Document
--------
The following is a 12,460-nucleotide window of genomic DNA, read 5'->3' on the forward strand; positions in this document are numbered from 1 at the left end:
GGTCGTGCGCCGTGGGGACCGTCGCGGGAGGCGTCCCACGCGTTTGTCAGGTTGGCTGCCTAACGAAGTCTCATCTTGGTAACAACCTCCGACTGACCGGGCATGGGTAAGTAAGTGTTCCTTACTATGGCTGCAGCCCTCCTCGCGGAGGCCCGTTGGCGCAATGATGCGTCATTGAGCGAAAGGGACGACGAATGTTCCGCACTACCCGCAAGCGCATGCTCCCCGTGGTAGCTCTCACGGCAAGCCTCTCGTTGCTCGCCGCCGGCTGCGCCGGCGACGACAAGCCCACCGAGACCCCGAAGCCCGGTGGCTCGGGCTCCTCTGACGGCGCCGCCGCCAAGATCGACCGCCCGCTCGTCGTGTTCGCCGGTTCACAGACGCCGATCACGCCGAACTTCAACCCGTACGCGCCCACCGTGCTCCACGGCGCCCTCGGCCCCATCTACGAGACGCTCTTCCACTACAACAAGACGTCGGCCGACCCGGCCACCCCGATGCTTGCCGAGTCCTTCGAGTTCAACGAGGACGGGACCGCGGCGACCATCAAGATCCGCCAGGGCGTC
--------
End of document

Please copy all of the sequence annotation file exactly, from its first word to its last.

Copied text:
The following is a 12,460-nucleotide window of genomic DNA, read 5'->3' on the forward strand; positions in this document are numbered from 1 at the left end:
GGTCGTGCGCCGTGGGGACCGTCGCGGGAGGCGTCCCACGCGTTTGTCAGGTTGGCTGCCTAACGAAGTCTCATCTTGGTAACAACCTCCGACTGACCGGGCATGGGTAAGTAAGTGTTCCTTACTATGGCTGCAGCCCTCCTCGCGGAGGCCCGTTGGCGCAATGATGCGTCATTGAGCGAAAGGGACGACGAATGTTCCGCACTACCCGCAAGCGCATGCTCCCCGTGGTAGCTCTCACGGCAAGCCTCTCGTTGCTCGCCGCCGGCTGCGCCGGCGACGACAAGCCCACCGAGACCCCGAAGCCCGGTGGCTCGGGCTCCTCTGACGGCGCCGCCGCCAAGATCGACCGCCCGCTCGTCGTGTTCGCCGGTTCACAGACGCCGATCACGCCGAACTTCAACCCGTACGCGCCCACCGTGCTCCACGGCGCCCTCGGCCCCATCTACGAGACGCTCTTCCACTACAACAAGACGTCGGCCGACCCGGCCACCCCGATGCTTGCCGAGTCCTTCGAGTTCAACGAGGACGGGACCGCGGCGACCATCAAGATCCGCCAGGGCGTC